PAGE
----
Chronic Pain and Cognitive Impairment Causes Disability

Cognitive deficits are an important consideration when determining disability. However, insurance companies tend to undervalue the debilitating impact that pain medication can have on a person’s mental state. If a claimant is suffering from cognitive deficits, the insurance company will usually handle the claim in one of two ways.

First, insurance companies will ignore the claimant’s cognitive complaints and proclaim work capacity in a sedentary occupation. This claim mishandling was seen in Mossler v. Aetna Life Ins. Co., 2014 U.S. Dist. LEXIS 89046 (C.D. Cal. June 30, 2014), where the court reviewed the denial of Long Term Disability benefits to a Senior Vice President, who had become disabled due to symptoms including widespread pain, fatigue, side-effects of medications, and cognitive deficits. Aetna denied Mossler’s benefits based on the opinion that he could perform a “sedentary” occupation. However, the court rejected Aetna’s basis as incorrect, pointing out that “even assuming Plaintiff could perform sedentary work, [Mossler] has many other intellectual responsibilities that require both financial expertise as well as a high level of interpersonal skills.”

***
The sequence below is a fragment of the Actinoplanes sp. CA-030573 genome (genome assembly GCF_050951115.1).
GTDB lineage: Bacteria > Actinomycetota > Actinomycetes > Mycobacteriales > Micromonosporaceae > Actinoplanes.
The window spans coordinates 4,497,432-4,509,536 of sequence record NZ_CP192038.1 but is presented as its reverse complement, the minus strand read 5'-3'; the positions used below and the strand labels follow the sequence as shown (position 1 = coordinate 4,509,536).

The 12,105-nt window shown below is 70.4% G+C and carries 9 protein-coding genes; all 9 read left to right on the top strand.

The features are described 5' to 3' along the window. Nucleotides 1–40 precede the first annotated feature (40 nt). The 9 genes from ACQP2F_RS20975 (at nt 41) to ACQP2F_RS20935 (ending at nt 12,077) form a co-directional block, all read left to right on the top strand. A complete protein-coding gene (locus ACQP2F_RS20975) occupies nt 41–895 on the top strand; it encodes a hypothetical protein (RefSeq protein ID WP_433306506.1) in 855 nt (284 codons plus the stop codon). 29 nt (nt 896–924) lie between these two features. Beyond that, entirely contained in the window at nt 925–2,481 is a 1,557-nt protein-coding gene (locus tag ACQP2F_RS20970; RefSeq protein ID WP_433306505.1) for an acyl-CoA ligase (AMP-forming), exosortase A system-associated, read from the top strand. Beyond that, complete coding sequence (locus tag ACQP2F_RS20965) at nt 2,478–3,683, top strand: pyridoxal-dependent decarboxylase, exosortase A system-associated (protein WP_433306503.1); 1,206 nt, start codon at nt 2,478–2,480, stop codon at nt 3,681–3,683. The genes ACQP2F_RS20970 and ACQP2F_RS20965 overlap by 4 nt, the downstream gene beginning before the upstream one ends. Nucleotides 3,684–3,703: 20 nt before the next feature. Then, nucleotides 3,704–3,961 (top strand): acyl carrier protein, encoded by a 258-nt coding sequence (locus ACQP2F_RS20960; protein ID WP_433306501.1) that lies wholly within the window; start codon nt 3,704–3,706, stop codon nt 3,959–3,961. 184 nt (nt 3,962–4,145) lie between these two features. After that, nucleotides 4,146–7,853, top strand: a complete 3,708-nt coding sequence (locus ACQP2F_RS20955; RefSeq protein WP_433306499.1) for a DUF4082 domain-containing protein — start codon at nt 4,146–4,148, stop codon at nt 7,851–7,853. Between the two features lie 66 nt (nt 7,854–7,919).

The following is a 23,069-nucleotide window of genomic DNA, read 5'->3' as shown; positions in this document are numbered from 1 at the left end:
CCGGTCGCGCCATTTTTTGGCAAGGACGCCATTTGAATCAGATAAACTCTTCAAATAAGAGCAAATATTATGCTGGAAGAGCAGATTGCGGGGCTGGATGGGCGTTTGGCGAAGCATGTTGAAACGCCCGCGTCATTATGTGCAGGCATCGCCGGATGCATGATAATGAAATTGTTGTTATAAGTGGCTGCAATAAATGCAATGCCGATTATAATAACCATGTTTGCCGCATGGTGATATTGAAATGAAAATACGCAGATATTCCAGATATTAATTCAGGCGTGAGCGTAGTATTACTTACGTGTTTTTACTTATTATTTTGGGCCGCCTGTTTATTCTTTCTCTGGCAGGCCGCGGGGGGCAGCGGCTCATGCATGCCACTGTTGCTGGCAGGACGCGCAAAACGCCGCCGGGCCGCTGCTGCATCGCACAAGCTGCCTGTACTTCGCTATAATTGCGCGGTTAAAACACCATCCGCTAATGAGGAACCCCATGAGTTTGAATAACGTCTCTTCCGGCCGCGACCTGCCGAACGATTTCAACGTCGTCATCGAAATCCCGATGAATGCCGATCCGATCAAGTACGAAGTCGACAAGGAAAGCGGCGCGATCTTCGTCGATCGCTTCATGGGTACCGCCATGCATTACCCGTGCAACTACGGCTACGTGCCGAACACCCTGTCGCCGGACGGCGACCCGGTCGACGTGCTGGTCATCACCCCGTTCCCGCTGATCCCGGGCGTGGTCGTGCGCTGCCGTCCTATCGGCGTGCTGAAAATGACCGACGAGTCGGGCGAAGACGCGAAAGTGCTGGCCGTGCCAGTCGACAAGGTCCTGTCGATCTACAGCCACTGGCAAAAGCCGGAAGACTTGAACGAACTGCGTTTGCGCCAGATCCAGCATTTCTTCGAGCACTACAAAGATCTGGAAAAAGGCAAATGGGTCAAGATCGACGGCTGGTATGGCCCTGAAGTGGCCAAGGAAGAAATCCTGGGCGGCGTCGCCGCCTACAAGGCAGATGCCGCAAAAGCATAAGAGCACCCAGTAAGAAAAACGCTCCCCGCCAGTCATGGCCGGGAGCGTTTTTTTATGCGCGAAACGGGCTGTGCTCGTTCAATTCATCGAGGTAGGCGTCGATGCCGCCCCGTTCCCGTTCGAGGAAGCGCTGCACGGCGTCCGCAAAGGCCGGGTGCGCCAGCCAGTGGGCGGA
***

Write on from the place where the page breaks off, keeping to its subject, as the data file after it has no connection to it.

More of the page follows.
Second, insurance companies are quick to disregard cognitive complaints when attributed to necessary narcotic pain medication. Many of our clients suffer from chronic pain and treat with pain management specialists. Prescribed narcotic pain medication is problematic because it can impact cognition. Courts recognize that effects of narcotic medication cause disability. For example, a court in determining that Unum unreasonably denied a claim based on its assumption that Bencivenga’s medical condition had improved with his reduction in the number and strength of prescribed pain medication does not automatically mean that his chronic pain has improved. A change in a claimant’s “medication regimen is [not] evidence of any vast improvement to his underlying medical condition” given his prolonged use of narcotic medication. Bencivenga v. Unum Life Ins. Co. of Am., 2015 U.S. Dist. LEXIS 39117 (E.D. Mich. Mar. 27, 2015).

The Ninth Circuit recently held that disability exists for those experiencing minimal loss of cognition who are required to maintain highly executive functioning skills to satisfy their occupational duties, such as attorneys. In Hertan v. Unum Life ins. Co. of Am., 2015 U.S. Dist. LEXIS 75261(C.D. Cal. June 9, 2015), the court acknowledged that “[e]ven minimal loss of cognitive abilities could . . . prevent [Hertan] from working full-time as an attorney while under the influence of Percocet.” Hertan struggled with side effects of drowsiness, dizziness, and an inability to concentrate from taking Percocet, and the court found her disabled.

When struggling with chronic pain, we at Bonny G. Rafel, LLC understand that you are faced with the harsh reality that the career you have worked so hard to achieve may become impossible to perform due to treatment with necessary narcotic pain medication. We recognize that cognitive impairment caused by treating with this medication can hinder your ability to perform highly executive function skills and prove your disability.

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